Learning to Ride a Bike Is Harder (and Easier) Than You Think
My daughter learned to ride a bike, sans training wheels, this weekend. And it was both easier and harder than you’d think. The easiest part was that my husband taught her. He’s really good at that sort of stuff. I guarantee you that if I had endeavored to teacher her, there would be tears and cuts and scrapes galore. Instead, it was so easy and so quick – just one hour and one small fall – that my daughter hardly saw the need to celebrate what I considered to be the hallmark milestone for a kid her age.
At the same time, riding a two-wheeler was a very long time coming, and harder than I thought it would be. The hard part wasn’t about teaching her to balance or peddle or conquer any fears. It was the two-working parent problem of finding the time. Between school and after-school, we just don’t have the time on weekday afternoons or evenings to ride our bikes around the block. Saturdays are filled with soccer games and skating lessons, and Sundays are so often packed with all the other stuff in life.
I’d look down my street to the right and there are hordes of kids as young as four riding bikes – training wheels long gone – zooming around the block while their stay-at-home mothers gather and chat on their front porches and get home stuff accomplished. One of them is the President of the PTA, another is the treasurer, and a third chairs the major fundraiser for our town’s education foundation. They also taught their kids to ride their bikes on beautiful, sunny Tuesday, Wednesday and Thursday afternoons. Those are all things I’ll never do.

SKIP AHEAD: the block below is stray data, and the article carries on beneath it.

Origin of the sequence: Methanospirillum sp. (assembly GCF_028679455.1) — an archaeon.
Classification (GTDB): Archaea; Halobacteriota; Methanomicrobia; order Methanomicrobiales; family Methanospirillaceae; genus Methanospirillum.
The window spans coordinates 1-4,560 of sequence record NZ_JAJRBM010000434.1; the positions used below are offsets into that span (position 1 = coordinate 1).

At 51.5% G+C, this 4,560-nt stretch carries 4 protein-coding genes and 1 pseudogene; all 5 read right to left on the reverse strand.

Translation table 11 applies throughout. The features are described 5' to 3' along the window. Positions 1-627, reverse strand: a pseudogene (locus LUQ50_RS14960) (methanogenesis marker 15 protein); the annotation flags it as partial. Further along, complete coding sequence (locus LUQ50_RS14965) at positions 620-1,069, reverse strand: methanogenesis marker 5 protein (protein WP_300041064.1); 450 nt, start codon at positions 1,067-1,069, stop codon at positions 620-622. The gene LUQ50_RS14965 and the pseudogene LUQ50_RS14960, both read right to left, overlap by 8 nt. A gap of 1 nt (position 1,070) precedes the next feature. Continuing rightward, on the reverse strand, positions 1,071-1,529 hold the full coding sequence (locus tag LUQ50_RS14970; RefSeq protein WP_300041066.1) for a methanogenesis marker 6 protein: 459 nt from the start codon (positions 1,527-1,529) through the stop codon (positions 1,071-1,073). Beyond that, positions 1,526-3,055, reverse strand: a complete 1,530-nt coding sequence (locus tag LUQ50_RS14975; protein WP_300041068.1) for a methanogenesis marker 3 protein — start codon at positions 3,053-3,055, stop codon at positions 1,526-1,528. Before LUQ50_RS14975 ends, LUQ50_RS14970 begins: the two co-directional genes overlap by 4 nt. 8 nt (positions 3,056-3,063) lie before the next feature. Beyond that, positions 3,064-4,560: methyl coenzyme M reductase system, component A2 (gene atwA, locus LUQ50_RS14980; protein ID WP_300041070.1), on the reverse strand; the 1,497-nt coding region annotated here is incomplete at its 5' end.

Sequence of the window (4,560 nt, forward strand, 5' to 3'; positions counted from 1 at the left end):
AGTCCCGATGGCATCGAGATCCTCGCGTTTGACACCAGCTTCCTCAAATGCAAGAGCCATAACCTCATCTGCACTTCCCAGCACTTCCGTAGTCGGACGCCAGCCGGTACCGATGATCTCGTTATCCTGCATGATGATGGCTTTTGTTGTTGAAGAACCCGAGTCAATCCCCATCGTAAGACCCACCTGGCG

And then I turn my head to the left and I see the homes of the moms I know from after-school pick up. The ones whose kids are still on training wheels, not because they can’t learn to ride their bikes, but because Mom and Dad just have a super-hard time finding the time. We are the ones who gather and chat and in after-school parking lot, and pick up each other’s kids when work takes an unexpected turn or the commute turns crazy. One is Vice President of her department at work. Another is her company’s treasurer, and a third manages a major donor program for an ivy league university. Those are the things we do.
I love being a working mom. I don’t fantasize about any other life (well, maybe winning the lottery every now and again). But that bike riding thing has troubled me for a couple of years now. I never doubted my daughter’s ability, I just wasn’t sure that Mom and Dad would ever get it right. And it is the sort of thing that just makes you wonder what else she may not be able to do because both her parents work. But now that we’ve got the bike thing licked, I can focus on all those things she CAN do because both her parents work. And that makes me proud of both of us.